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Motorola CEO Defends Timing of Stock Sale

July 31, 2002|Associated Press

Motorola Inc. Chief Executive Christopher Galvin said he had "absolutely no knowledge" that the company's operating chief was about to quit when he sold 40,000 shares last week, a day before the resignation announcement sent the stock plummeting.

Defending his stock transaction at a meeting with analysts, Galvin called the timing of the sale regrettable because it coincided with Edward Breen's departure.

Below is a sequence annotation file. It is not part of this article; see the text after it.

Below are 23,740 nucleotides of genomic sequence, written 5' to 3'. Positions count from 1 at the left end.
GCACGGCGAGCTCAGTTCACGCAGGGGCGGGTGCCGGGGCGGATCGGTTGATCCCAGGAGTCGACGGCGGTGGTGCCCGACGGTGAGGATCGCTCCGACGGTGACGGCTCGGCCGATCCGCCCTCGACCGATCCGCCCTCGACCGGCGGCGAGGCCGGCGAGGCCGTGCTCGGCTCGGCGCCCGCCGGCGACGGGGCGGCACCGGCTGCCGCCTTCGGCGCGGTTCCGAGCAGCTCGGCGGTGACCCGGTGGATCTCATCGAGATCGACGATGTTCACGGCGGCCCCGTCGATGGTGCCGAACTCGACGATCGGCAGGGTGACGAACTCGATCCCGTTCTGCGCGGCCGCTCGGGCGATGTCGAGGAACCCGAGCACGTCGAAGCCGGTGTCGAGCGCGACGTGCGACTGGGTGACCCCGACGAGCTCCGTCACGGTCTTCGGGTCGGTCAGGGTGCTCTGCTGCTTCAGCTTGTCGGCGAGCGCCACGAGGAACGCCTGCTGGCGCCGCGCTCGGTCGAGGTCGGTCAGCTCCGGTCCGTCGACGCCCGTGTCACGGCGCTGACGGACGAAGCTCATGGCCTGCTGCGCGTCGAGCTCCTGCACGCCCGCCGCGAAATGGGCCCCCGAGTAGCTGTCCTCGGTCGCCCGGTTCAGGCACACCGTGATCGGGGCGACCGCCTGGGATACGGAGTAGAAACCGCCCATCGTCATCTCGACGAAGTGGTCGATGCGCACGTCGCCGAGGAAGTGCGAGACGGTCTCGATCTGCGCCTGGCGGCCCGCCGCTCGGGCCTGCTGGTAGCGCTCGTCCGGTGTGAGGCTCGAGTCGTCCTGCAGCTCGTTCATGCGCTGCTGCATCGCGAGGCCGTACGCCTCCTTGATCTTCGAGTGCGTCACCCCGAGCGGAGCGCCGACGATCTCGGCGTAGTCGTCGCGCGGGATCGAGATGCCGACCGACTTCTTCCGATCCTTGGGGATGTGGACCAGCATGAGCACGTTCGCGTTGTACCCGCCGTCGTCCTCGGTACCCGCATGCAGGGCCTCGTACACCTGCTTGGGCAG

Breen, who also was Motorola's president, was credited with helping to craft a modest turnaround at the long-slumping cell phone and semiconductor maker.

The announcement late Thursday afternoon that he was leaving caused the company's volatile stock--which already had fallen $1.28, to $12.18, that day--to tumble an additional 10% to $10.90 Friday on the New York Stock Exchange. Motorola shares fell 11 cents, to $11.98, on Tuesday.

"I had absolutely no knowledge of Ed's intentions or events," Galvin said at the start of the company's annual meeting with financial analysts outside Chicago.

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